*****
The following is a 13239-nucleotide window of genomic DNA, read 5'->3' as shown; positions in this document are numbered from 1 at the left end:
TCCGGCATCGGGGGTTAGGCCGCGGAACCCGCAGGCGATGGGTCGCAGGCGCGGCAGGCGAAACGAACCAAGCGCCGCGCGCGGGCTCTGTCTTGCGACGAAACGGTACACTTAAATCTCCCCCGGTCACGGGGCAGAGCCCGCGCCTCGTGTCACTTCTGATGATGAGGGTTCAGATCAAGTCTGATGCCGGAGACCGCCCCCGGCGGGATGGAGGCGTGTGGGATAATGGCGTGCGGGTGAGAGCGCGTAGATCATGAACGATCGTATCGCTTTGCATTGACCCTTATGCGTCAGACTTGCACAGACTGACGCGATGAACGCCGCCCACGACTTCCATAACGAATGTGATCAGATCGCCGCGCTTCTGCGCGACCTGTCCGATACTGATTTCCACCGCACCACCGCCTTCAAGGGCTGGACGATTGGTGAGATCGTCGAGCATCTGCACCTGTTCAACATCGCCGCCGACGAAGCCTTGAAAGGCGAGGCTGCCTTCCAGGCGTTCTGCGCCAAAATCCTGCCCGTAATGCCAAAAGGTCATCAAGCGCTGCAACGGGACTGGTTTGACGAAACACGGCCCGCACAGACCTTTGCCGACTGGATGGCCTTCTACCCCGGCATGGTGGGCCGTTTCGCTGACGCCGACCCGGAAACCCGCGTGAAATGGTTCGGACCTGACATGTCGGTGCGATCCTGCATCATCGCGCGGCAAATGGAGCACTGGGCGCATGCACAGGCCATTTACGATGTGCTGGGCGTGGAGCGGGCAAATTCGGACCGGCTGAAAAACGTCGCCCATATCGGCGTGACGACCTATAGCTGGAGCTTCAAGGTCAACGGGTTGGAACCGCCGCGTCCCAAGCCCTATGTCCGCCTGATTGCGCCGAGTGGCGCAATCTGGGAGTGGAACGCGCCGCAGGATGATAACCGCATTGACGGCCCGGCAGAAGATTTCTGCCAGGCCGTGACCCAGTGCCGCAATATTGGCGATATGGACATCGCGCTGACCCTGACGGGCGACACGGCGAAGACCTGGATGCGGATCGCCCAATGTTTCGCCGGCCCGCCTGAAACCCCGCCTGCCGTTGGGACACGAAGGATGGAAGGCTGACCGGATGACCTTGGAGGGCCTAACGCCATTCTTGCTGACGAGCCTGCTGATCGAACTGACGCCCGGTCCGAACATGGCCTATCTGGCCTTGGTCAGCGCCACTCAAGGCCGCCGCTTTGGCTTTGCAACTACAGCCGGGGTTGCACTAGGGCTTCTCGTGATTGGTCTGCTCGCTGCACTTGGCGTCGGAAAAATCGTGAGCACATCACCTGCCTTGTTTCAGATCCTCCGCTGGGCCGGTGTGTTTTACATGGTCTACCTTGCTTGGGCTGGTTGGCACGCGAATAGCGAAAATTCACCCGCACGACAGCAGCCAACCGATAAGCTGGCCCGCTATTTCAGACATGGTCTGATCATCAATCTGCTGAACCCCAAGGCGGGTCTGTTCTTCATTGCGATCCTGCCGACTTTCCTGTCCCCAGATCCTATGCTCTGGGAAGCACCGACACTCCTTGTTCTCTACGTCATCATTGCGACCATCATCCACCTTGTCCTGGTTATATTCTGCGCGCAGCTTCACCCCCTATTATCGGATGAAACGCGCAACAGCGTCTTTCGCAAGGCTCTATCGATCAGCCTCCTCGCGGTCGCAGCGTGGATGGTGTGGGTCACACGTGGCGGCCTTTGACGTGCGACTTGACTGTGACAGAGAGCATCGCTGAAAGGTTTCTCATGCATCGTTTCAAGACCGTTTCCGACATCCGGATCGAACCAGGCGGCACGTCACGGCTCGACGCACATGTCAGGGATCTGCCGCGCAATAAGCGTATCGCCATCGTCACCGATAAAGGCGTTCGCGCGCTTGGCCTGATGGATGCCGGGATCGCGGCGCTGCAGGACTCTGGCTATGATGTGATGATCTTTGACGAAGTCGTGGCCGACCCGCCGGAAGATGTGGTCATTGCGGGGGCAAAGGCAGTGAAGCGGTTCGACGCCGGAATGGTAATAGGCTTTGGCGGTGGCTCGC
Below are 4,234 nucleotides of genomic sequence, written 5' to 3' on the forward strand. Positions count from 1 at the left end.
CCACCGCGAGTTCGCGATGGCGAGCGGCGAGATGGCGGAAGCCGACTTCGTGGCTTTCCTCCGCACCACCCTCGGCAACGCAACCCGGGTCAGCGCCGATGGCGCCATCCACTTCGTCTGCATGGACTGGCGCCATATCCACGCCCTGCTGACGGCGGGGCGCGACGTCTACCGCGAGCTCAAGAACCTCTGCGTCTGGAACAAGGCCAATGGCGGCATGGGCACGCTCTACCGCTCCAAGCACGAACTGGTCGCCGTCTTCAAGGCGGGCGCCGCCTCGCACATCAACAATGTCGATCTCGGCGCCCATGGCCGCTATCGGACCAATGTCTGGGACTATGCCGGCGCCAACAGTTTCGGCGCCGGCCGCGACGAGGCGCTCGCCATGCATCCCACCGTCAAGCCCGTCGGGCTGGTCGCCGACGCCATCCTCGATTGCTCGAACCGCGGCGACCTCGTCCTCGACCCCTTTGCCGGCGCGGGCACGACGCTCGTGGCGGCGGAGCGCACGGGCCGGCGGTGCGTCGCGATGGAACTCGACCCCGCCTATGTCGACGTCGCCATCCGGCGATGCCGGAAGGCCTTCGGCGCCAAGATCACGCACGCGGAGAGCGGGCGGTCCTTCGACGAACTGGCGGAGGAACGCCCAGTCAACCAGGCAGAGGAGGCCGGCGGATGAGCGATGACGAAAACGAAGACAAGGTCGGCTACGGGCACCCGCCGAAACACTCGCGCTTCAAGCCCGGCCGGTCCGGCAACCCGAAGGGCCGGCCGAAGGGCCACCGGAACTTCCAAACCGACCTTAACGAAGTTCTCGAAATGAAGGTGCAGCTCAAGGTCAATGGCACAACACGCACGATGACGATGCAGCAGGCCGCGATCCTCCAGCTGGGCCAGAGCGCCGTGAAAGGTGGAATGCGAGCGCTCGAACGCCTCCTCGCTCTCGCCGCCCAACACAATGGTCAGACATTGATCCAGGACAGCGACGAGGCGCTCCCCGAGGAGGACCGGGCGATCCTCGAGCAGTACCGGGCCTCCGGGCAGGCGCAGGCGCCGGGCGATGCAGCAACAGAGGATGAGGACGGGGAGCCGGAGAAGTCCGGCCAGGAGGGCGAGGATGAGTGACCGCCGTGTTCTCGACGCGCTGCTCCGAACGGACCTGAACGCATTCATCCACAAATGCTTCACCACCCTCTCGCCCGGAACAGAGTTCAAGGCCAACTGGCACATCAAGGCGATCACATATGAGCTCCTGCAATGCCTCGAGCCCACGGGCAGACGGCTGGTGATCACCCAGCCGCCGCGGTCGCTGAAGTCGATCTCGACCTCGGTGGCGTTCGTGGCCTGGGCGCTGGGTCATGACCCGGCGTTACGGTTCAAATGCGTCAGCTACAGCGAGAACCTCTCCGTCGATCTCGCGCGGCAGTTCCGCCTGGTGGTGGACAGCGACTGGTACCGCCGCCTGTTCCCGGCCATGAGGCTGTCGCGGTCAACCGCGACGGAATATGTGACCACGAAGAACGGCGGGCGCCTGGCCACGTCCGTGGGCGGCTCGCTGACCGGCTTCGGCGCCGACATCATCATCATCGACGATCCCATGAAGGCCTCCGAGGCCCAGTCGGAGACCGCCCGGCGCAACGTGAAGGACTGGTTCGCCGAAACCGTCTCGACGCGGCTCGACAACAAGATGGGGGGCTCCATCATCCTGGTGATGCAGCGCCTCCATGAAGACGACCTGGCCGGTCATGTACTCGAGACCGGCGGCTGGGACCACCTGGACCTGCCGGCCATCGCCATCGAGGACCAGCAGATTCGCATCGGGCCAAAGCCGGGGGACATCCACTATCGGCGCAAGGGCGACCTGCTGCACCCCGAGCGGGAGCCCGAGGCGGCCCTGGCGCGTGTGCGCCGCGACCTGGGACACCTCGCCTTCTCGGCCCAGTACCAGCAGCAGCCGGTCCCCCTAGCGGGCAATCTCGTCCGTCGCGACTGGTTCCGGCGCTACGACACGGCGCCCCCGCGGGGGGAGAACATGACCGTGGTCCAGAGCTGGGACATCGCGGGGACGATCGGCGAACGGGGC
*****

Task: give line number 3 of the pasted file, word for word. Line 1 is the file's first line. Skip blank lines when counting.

Below are 4,234 nucleotides of genomic sequence, written 5' to 3' on the forward strand. Positions count from 1 at the left end.